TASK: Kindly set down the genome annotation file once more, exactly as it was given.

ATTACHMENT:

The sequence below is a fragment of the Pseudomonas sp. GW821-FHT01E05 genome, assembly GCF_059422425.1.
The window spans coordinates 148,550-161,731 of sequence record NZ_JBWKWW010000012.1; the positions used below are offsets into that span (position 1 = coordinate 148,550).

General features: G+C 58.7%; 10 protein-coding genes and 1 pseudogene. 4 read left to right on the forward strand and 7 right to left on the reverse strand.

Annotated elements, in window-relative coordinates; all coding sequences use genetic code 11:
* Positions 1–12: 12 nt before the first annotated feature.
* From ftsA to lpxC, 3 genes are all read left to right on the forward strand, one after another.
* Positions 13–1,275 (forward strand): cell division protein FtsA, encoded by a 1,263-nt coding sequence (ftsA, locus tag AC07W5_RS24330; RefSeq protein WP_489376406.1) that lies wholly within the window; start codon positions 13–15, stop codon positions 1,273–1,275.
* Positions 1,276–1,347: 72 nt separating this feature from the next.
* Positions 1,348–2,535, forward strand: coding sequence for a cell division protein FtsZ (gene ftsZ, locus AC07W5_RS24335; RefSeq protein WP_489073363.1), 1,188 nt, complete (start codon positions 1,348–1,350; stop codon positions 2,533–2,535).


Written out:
The sequence below is a fragment of the Pseudomonas sp. GW821-FHT01E05 genome, assembly GCF_059422425.1.
The window spans coordinates 148,550-161,731 of sequence record NZ_JBWKWW010000012.1; the positions used below are offsets into that span (position 1 = coordinate 148,550).

General features: G+C 58.7%; 10 protein-coding genes and 1 pseudogene. 4 read left to right on the forward strand and 7 right to left on the reverse strand.

Annotated elements, in window-relative coordinates; all coding sequences use genetic code 11:
* Positions 1–12: 12 nt before the first annotated feature.
* From ftsA to lpxC, 3 genes are all read left to right on the forward strand, one after another.
* Positions 13–1,275 (forward strand): cell division protein FtsA, encoded by a 1,263-nt coding sequence (ftsA, locus tag AC07W5_RS24330; RefSeq protein WP_489376406.1) that lies wholly within the window; start codon positions 13–15, stop codon positions 1,273–1,275.
* Positions 1,276–1,347: 72 nt separating this feature from the next.
* Positions 1,348–2,535, forward strand: coding sequence for a cell division protein FtsZ (gene ftsZ, locus AC07W5_RS24335; RefSeq protein WP_489073363.1), 1,188 nt, complete (start codon positions 1,348–1,350; stop codon positions 2,533–2,535).